Tag: Taylor Law
The self-styled labor union representing New York State Senate staffers is asking Senate Majority Leader Andrea Stewart-Cousins to forgo a secret-ballot election before letting the group speak for employees. Read More
State law doesn’t require secrecy around union negotiations, but local governments and school districts have come to believe it does. At the same time, the law fails to give the public a chance to review contracts before they’re ratified, and doesn’t require any calculations that would show the long-term effects on costs. Read More
New York’s largest teachers union this summer threatened to go on strike rather than allow schools to reopen for in-person classes—despite months of preparation by officials and a state law that prohibits union work stoppages. Read More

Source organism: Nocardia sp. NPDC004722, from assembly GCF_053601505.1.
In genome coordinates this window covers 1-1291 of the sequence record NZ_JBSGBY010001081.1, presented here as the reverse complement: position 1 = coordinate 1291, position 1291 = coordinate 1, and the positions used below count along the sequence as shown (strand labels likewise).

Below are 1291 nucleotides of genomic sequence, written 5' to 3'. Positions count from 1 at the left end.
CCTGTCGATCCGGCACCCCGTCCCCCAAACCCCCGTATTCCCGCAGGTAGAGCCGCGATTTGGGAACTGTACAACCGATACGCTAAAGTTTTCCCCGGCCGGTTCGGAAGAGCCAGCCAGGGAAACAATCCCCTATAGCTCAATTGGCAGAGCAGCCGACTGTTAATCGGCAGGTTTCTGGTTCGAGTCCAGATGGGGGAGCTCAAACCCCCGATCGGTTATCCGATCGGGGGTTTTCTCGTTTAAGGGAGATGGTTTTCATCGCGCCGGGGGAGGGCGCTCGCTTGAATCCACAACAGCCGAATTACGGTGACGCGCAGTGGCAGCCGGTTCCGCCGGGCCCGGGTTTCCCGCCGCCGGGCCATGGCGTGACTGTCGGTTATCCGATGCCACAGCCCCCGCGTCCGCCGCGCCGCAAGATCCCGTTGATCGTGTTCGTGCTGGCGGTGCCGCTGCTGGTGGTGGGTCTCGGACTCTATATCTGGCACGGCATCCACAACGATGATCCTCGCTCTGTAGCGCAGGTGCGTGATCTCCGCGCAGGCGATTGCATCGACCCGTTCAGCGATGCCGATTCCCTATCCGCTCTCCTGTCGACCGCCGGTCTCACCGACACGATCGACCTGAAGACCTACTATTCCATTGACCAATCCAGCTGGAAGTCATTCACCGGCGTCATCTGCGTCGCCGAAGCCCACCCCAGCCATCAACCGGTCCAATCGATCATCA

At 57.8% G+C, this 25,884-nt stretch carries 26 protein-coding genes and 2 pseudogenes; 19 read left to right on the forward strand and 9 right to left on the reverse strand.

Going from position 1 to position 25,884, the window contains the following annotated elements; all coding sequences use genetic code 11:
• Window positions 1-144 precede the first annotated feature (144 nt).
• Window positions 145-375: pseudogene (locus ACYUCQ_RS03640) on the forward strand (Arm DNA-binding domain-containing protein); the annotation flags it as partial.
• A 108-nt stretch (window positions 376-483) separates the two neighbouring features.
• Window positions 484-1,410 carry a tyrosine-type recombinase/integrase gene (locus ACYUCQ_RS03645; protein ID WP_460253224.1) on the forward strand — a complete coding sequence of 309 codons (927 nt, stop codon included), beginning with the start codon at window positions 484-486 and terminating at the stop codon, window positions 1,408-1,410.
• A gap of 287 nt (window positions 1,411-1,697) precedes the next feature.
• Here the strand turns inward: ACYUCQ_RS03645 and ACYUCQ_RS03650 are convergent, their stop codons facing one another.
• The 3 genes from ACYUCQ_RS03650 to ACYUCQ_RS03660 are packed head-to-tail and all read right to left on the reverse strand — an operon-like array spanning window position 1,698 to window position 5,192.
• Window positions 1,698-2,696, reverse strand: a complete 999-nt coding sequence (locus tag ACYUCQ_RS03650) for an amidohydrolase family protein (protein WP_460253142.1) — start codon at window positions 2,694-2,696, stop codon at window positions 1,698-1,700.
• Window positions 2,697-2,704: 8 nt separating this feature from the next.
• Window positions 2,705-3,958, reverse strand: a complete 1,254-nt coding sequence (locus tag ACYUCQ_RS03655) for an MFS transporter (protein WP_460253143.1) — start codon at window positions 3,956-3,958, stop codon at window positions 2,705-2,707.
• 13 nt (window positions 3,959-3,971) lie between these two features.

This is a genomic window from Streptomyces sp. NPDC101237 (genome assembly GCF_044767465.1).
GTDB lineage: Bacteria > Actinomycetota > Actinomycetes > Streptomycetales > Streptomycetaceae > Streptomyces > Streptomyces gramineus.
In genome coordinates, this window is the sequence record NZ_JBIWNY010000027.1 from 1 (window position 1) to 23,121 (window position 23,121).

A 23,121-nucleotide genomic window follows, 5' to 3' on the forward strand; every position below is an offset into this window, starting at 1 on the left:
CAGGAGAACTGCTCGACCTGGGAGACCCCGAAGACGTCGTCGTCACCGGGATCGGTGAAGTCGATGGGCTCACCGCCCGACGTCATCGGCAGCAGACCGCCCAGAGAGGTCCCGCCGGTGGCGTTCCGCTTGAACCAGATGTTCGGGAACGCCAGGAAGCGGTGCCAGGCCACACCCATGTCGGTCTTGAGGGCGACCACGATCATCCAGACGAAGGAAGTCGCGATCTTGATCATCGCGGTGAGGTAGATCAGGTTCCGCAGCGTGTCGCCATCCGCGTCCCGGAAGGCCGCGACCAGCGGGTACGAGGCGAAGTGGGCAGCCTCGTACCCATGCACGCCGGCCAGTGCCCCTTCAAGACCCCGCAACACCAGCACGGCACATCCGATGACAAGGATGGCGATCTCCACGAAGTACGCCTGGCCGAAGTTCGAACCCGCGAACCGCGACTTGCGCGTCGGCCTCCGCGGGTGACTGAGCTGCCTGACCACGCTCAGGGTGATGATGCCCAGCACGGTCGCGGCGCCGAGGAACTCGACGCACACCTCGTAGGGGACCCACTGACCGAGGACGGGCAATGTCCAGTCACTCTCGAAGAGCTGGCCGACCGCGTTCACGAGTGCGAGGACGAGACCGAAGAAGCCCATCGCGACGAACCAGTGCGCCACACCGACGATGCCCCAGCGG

In the wake of George Floyd's death under a kneeling Minneapolis police officer, some New York State lawmakers are renewing calls for legislation designed to uncover police disciplinary records. But less than a year ago, state senators in both parties voted in favor of union-backed legislation that would make it harder to fire New York police officers credibly accused of using excessive force or other offenses. Read More
New York’s public-sector collective bargaining law, the Taylor Law, is unique in that it’s the only law that people risk breaking by discussing it. The Empire Center launched “Dues and Don’ts” to help public employers fulfill their obligation to educate employees about their rights without fear of improper practice charges under the Taylor Law. Visit the Dues & Don'ts website to learn more. Read More
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